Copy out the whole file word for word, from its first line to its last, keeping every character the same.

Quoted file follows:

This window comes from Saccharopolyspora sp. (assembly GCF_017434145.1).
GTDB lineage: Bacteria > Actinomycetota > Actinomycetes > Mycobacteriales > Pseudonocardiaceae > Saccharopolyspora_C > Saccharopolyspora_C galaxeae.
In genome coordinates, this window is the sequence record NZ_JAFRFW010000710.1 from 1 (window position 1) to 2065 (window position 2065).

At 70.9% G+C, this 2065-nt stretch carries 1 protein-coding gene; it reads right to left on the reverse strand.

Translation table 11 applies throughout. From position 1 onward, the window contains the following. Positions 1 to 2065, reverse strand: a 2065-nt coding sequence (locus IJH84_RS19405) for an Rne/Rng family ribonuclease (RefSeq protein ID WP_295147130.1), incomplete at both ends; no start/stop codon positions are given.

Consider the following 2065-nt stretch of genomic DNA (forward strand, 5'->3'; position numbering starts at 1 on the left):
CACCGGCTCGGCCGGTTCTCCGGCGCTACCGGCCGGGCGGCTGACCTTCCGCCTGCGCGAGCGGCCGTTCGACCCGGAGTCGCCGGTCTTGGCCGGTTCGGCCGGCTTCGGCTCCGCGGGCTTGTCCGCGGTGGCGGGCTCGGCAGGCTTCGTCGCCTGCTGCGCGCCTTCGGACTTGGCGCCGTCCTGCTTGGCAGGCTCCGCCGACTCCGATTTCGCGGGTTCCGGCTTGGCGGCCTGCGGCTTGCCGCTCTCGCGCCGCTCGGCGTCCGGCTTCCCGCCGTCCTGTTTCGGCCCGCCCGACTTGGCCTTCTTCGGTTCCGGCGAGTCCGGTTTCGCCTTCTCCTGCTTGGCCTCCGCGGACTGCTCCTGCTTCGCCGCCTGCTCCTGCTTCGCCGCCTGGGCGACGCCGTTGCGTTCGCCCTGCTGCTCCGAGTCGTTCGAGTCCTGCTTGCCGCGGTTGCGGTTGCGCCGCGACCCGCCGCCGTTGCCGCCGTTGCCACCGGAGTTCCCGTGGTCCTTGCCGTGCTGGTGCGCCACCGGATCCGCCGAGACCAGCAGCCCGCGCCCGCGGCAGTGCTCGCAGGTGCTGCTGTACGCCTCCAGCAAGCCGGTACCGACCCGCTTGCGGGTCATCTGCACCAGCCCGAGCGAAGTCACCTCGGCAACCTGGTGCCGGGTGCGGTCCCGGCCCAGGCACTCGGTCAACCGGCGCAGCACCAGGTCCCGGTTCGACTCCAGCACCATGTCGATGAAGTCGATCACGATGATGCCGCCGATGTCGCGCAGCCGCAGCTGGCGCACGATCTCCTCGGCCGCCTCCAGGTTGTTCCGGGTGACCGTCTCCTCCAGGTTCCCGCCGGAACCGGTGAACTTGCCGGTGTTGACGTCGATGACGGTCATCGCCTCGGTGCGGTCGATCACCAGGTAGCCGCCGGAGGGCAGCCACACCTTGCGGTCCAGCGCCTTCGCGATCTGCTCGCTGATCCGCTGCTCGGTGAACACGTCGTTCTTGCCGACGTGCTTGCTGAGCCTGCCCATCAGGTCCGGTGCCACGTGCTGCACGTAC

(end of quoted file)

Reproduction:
This window comes from Saccharopolyspora sp. (assembly GCF_017434145.1).
GTDB lineage: Bacteria > Actinomycetota > Actinomycetes > Mycobacteriales > Pseudonocardiaceae > Saccharopolyspora_C > Saccharopolyspora_C galaxeae.
In genome coordinates, this window is the sequence record NZ_JAFRFW010000710.1 from 1 (window position 1) to 2065 (window position 2065).

At 70.9% G+C, this 2065-nt stretch carries 1 protein-coding gene; it reads right to left on the reverse strand.

Translation table 11 applies throughout. From position 1 onward, the window contains the following. Positions 1 to 2065, reverse strand: a 2065-nt coding sequence (locus IJH84_RS19405) for an Rne/Rng family ribonuclease (RefSeq protein ID WP_295147130.1), incomplete at both ends; no start/stop codon positions are given.

Consider the following 2065-nt stretch of genomic DNA (forward strand, 5'->3'; position numbering starts at 1 on the left):
CACCGGCTCGGCCGGTTCTCCGGCGCTACCGGCCGGGCGGCTGACCTTCCGCCTGCGCGAGCGGCCGTTCGACCCGGAGTCGCCGGTCTTGGCCGGTTCGGCCGGCTTCGGCTCCGCGGGCTTGTCCGCGGTGGCGGGCTCGGCAGGCTTCGTCGCCTGCTGCGCGCCTTCGGACTTGGCGCCGTCCTGCTTGGCAGGCTCCGCCGACTCCGATTTCGCGGGTTCCGGCTTGGCGGCCTGCGGCTTGCCGCTCTCGCGCCGCTCGGCGTCCGGCTTCCCGCCGTCCTGTTTCGGCCCGCCCGACTTGGCCTTCTTCGGTTCCGGCGAGTCCGGTTTCGCCTTCTCCTGCTTGGCCTCCGCGGACTGCTCCTGCTTCGCCGCCTGCTCCTGCTTCGCCGCCTGGGCGACGCCGTTGCGTTCGCCCTGCTGCTCCGAGTCGTTCGAGTCCTGCTTGCCGCGGTTGCGGTTGCGCCGCGACCCGCCGCCGTTGCCGCCGTTGCCACCGGAGTTCCCGTGGTCCTTGCCGTGCTGGTGCGCCACCGGATCCGCCGAGACCAGCAGCCCGCGCCCGCGGCAGTGCTCGCAGGTGCTGCTGTACGCCTCCAGCAAGCCGGTACCGACCCGCTTGCGGGTCATCTGCACCAGCCCGAGCGAAGTCACCTCGGCAACCTGGTGCCGGGTGCGGTCCCGGCCCAGGCACTCGGTCAACCGGCGCAGCACCAGGTCCCGGTTCGACTCCAGCACCATGTCGATGAAGTCGATCACGATGATGCCGCCGATGTCGCGCAGCCGCAGCTGGCGCACGATCTCCTCGGCCGCCTCCAGGTTGTTCCGGGTGACCGTCTCCTCCAGGTTCCCGCCGGAACCGGTGAACTTGCCGGTGTTGACGTCGATGACGGTCATCGCCTCGGTGCGGTCGATCACCAGGTAGCCGCCGGAGGGCAGCCACACCTTGCGGTCCAGCGCCTTCGCGATCTGCTCGCTGATCCGCTGCTCGGTGAACACGTCGTTCTTGCCGACGTGCTTGCTGAGCCTGCCCATCAGGTCCGGTGCCACGTGCTGCACGTAC